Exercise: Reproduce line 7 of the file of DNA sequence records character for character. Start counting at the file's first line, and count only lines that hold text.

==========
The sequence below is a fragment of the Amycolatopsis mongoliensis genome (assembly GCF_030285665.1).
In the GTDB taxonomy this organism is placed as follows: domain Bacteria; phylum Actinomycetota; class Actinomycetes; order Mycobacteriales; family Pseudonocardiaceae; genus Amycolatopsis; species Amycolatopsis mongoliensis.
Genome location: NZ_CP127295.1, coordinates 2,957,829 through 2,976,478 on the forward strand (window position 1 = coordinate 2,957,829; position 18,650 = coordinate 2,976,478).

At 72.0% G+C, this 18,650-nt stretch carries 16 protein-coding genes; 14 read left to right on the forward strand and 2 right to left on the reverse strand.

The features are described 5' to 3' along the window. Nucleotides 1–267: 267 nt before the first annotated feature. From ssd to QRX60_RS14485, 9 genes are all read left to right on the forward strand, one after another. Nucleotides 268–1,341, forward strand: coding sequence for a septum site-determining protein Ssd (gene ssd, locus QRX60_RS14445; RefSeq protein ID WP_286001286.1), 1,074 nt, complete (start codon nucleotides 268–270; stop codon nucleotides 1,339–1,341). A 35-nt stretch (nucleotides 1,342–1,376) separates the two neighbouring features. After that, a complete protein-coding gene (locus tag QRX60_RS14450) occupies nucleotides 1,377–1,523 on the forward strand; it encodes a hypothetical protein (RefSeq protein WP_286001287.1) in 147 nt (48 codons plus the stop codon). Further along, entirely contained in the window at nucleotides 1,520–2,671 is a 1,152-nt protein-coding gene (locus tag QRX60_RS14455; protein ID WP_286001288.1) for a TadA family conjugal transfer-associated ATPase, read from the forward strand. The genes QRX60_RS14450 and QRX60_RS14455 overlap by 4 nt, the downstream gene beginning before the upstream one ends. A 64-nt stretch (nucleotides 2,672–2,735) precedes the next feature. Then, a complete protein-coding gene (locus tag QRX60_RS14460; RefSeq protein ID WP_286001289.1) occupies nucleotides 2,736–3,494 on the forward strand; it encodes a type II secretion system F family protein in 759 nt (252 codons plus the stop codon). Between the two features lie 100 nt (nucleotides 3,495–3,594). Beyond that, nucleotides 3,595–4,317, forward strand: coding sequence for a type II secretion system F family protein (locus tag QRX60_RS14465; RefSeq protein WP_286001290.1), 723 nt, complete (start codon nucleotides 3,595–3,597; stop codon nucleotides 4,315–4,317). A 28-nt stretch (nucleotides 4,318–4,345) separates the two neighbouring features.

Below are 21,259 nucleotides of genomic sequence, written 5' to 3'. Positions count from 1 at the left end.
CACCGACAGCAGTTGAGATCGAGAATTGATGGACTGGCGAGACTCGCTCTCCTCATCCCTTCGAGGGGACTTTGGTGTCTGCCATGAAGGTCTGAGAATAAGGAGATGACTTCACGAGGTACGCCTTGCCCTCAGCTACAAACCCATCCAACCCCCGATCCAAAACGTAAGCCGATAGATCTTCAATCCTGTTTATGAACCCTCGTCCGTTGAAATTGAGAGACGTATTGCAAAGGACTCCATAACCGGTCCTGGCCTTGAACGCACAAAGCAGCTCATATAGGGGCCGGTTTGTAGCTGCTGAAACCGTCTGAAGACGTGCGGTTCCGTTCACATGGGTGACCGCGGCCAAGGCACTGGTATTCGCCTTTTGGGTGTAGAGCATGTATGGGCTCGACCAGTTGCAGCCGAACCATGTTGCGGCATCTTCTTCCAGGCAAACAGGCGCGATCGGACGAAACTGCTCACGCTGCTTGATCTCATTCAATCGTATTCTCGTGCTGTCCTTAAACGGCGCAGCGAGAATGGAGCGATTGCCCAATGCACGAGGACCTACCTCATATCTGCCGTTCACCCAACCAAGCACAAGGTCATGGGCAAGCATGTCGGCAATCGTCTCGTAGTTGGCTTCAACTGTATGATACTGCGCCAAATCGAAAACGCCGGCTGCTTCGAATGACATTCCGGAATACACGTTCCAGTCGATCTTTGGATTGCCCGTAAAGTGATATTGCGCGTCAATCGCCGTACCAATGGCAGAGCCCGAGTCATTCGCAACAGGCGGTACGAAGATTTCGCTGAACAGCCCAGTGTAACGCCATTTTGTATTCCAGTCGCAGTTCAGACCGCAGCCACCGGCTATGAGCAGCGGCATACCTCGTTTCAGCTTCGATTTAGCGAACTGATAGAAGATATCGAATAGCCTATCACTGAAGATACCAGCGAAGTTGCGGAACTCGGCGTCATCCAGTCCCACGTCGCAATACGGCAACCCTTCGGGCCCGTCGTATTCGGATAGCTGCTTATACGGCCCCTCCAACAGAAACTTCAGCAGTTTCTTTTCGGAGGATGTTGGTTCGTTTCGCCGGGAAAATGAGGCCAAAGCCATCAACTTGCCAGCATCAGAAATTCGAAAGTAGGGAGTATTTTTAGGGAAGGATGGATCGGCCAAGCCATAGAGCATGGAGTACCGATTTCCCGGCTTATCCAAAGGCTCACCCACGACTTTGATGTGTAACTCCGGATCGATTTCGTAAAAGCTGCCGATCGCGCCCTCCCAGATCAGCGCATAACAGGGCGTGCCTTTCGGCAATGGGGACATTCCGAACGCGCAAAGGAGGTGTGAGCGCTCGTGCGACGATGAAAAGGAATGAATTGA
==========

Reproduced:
CACCGACAGCAGTTGAGATCGAGAATTGATGGACTGGCGAGACTCGCTCTCCTCATCCCTTCGAGGGGACTTTGGTGTCTGCCATGAAGGTCTGAGAATAAGGAGATGACTTCACGAGGTACGCCTTGCCCTCAGCTACAAACCCATCCAACCCCCGATCCAAAACGTAAGCCGATAGATCTTCAATCCTGTTTATGAACCCTCGTCCGTTGAAATTGAGAGACGTATTGCAAAGGACTCCATAACCGGTCCTGGCCTTGAACGCACAAAGCAGCTCATATAGGGGCCGGTTTGTAGCTGCTGAAACCGTCTGAAGACGTGCGGTTCCGTTCACATGGGTGACCGCGGCCAAGGCACTGGTATTCGCCTTTTGGGTGTAGAGCATGTATGGGCTCGACCAGTTGCAGCCGAACCATGTTGCGGCATCTTCTTCCAGGCAAACAGGCGCGATCGGACGAAACTGCTCACGCTGCTTGATCTCATTCAATCGTATTCTCGTGCTGTCCTTAAACGGCGCAGCGAGAATGGAGCGATTGCCCAATGCACGAGGACCTACCTCATATCTGCCGTTCACCCAACCAAGCACAAGGTCATGGGCAAGCATGTCGGCAATCGTCTCGTAGTTGGCTTCAACTGTATGATACTGCGCCAAATCGAAAACGCCGGCTGCTTCGAATGACATTCCGGAATACACGTTCCAGTCGATCTTTGGATTGCCCGTAAAGTGATATTGCGCGTCAATCGCCGTACCAATGGCAGAGCCCGAGTCATTCGCAACAGGCGGTACGAAGATTTCGCTGAACAGCCCAGTGTAACGCCATTTTGTATTCCAGTCGCAGTTCAGACCGCAGCCACCGGCTATGAGCAGCGGCATACCTCGTTTCAGCTTCGATTTAGCGAACTGATAGAAGATATCGAATAGCCTATCACTGAAGATACCAGCGAAGTTGCGGAACTCGGCGTCATCCAGTCCCACGTCGCAATACGGCAACCCTTCGGGCCCGTCGTATTCGGATAGCTGCTTATACGGCCCCTCCAACAGAAACTTCAGCAGTTTCTTTTCGGAGGATGTTGGTTCGTTTCGCCGGGAAAATGAGGCCAAAGCCATCAACTTGCCAGCATCAGAAATTCGAAAGTAGGGAGTATTTTTAGGGAAGGATGGATCGGCCAAGCCATAGAGCATGGAGTACCGATTTCCCGGCTTATCCAAAGGCTCACCCACGACTTTGATGTGTAACTCCGGATCGATTTCGTAAAAGCTGCCGATCGCGCCCTCCCAGATCAGCGCATAACAGGGCGTGCCTTTCGGCAATGGGGACATTCCGAACGCGCAAAGGAGGTGTGAGCGCTCGTGCGACGATGAAAAGGAATGAATTGA